This week we are pleased to have a guest post from Emilee Mooney Scott, a member of Robinson+Cole’s Environment, Energy + Telecommunications practice group. Emilee focuses her practice on environmental transactional and compliance matters, with a particular focus on the management of hazardous and toxic substances.
The Toxic Substances Control Act (TSCA) has long provided EPA with authority to review new chemical substances in a gatekeeper role as such substances enter U.S. commerce. Through amendments in 2016, EPA was also given the authority to evaluate selected existing chemical substances using a three-step framework (explained in further detail here). There are a few dozen substances in the pipeline now, with the first ten substances almost at the end of a long process that will culminate in substance-specific rules. Around the fifth anniversary of the TSCA amendments later this year, the first round of risk management rules should be proposed. These risk management rules could have significant impacts on manufacturers that use the substances in question, and will provide insight on EPA’s approach to such rules going forward.
TSCA Evaluation of Existing Chemical Substances
The three-step process for evaluating existing chemical substances first identifies substances for further study, then evaluates risks posed by those substances, and finally culminates with a risk management rule to mitigate the risks that have been identified:
1) Prioritization: Could this substance pose an unreasonable risk to human health or the environment? This is an initial screening step that results in the designation of chemicals as “high priority” for further study or “low priority” and not slated for further study at this time.
There are no substances in the “prioritization” step now. As additional substances move through the pipeline, additional substances will be prioritized, as TSCA requires EPA to have twenty risk evaluations underway at any one time.
2) Risk Evaluation: Does this substance actually pose an unreasonable risk to human health or the environment? The 2016 TSCA amendments directed EPA to identify a slate of ten substances that would skip the prioritization step and proceed directly to the risk evaluation step (as we discussed when risk evaluations began in the summer of 2017). Final risk evaluations have now been completed for each of the first ten substances, and some unreasonable risks to human health and/or the environment were identified for all of them.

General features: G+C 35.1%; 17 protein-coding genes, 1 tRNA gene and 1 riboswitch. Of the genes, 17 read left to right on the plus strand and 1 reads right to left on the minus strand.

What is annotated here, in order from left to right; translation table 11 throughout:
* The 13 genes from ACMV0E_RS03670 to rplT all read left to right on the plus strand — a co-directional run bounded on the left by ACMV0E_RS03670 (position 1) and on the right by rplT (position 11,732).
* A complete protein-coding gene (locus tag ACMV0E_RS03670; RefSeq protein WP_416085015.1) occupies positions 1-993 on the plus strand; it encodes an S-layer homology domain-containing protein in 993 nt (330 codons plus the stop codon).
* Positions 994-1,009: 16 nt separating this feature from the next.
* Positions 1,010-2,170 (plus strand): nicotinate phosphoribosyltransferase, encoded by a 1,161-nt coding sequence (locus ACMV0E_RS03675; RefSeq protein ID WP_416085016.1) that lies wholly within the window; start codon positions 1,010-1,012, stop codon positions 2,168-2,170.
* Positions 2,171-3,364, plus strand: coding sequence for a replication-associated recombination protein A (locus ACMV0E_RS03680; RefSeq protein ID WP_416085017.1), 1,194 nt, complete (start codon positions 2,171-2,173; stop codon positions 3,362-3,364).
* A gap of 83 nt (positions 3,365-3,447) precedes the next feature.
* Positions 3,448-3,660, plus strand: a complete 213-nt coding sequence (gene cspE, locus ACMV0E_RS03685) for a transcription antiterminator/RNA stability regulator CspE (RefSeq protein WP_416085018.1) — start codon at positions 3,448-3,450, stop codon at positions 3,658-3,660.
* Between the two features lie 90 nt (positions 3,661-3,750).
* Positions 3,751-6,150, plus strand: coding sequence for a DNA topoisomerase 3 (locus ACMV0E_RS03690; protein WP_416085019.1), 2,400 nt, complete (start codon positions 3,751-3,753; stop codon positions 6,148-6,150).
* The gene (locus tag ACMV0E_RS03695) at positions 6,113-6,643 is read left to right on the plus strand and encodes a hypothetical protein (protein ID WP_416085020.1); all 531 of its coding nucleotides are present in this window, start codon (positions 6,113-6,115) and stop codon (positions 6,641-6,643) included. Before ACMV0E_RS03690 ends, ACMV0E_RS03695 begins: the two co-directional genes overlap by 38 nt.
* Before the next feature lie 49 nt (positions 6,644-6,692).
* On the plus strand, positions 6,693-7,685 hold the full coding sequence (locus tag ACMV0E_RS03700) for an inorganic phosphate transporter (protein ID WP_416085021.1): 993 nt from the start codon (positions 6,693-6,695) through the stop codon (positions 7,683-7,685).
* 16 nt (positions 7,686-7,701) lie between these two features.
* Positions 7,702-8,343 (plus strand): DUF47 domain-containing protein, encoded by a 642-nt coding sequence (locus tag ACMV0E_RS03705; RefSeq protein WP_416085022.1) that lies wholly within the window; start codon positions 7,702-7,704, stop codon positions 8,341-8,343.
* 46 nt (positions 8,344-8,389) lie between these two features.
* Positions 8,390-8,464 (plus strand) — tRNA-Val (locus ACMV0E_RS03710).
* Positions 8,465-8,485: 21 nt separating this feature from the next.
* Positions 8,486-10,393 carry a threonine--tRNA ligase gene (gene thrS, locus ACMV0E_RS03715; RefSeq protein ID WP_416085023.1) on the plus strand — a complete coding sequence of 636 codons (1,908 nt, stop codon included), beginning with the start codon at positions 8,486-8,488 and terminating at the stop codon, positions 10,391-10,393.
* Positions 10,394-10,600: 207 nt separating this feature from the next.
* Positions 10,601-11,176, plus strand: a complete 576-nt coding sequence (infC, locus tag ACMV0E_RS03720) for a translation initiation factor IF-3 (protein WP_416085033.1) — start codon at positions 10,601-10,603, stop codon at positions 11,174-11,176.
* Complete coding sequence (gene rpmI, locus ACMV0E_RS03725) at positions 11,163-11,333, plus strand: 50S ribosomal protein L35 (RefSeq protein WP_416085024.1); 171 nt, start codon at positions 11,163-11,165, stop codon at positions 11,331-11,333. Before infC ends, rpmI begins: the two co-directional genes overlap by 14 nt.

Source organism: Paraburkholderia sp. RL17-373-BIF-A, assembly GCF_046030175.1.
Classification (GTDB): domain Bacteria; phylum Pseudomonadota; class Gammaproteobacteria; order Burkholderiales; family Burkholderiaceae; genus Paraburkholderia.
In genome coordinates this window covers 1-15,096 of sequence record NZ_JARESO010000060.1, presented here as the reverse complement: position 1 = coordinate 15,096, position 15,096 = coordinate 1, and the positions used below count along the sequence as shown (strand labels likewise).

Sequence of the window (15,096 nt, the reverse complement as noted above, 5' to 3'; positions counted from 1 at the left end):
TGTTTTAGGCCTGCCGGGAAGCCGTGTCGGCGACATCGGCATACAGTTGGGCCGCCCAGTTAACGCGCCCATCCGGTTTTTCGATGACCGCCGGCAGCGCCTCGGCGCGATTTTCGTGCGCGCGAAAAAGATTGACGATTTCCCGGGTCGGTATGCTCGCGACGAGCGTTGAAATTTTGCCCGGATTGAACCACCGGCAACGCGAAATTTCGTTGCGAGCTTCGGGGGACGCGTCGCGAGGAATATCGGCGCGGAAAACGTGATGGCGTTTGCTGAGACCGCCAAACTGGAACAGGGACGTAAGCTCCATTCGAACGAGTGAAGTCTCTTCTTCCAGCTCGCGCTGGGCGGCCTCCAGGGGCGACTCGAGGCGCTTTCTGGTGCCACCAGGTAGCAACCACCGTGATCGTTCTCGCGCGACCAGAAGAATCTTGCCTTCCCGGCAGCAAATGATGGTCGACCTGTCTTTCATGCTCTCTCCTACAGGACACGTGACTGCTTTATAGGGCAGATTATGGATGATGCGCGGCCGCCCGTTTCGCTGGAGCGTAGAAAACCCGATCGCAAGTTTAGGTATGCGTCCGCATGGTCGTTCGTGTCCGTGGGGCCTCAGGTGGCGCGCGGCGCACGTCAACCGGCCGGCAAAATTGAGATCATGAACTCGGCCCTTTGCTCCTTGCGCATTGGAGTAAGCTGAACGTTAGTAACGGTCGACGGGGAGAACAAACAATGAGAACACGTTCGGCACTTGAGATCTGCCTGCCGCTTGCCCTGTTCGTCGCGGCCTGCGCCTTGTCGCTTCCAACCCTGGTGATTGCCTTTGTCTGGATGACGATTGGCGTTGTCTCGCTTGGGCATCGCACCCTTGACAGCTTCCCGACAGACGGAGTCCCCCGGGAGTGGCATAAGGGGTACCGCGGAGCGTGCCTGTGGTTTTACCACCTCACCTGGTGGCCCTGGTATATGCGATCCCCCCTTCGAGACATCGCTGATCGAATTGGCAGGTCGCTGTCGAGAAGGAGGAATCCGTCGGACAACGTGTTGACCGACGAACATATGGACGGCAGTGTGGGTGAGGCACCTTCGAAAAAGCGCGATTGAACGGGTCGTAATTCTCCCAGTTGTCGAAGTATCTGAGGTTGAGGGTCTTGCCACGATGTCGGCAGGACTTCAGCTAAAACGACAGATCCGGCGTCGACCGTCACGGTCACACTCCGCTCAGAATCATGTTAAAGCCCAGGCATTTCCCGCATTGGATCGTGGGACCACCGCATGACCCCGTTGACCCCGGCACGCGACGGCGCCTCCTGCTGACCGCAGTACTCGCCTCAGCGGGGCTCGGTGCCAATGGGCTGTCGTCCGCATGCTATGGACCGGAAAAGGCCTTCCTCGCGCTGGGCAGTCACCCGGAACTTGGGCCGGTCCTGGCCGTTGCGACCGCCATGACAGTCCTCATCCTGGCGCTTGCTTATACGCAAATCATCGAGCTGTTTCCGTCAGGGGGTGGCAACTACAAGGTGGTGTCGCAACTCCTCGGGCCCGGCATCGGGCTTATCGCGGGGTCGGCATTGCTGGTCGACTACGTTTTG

Some of the risks identified by EPA include:
- Tetrachloroethylene (perchloroethylene): Unreasonable risks to workers, occupational non-users, consumers and bystanders from 59 conditions of use, including all consumer uses (e.g., automotive care products like brake cleaners, lubricants/greases).
- Carbon Tetrachloride: Unreasonable occupational risks from 13 conditions of use, including processing the chemical as a reactant or intermediate and a variety of other industrial and commercial applications, but no unreasonable risks from two conditions of use (processing as a reactant in reactive ion etching and in distribution in commerce).
- Cyclic Aliphatic Bromide Cluster (HBCD): Unreasonable risks to the environment from six out of 12 conditions of use, and unreasonable risks to workers and occupational non-users from the use of HBCD as a flame retardant in building and construction materials. EPA did not find unreasonable risks to the general population or consumers.
EPA identified the next 20 high-priority substances in 2019 and risk evaluations are underway now. These “next 20” substances include seven chlorinated solvents, five phthalates, three halogenated flame retardants, and five other substances (notably including formaldehyde). EPA’s website includes a regularly-updated list of all the chemicals undergoing risk evaluation, together with links to dockets providing additional information.
3) Risk Management: How can the risks associated with this substance be managed? EPA is required to issue a proposed risk management rule within one year after completing the risk evaluation, and issue the final risk evaluation rule within two years (with the possibility for a two-year extension). Therefore, we would expect to see proposed risk evaluations for many of the first ten substances in the summer and fall of this year. Stakeholders will have an opportunity to submit comments on each of the proposed risk management rules.
When crafting each risk management rule, EPA is directed to consider economic and practical factors, including economic consequences and the beneficial uses of the chemical substance. In other words, where risk evaluations identified conditions of use that did not present unreasonable risk, we might expect EPA to allow such uses to continue.
Stay tuned for proposed risk management rules, and associated comments and litigation arguing that the rules go too far or not far enough. It is also possible that the change in administration will cause EPA to revisit some of the first ten substances with supplemental risk evaluations. For example, stakeholders have argued that EPA’s risk evaluation on asbestos should have included more analysis of legacy use and disposal not originally considered. EPA has a busy 2021 ahead.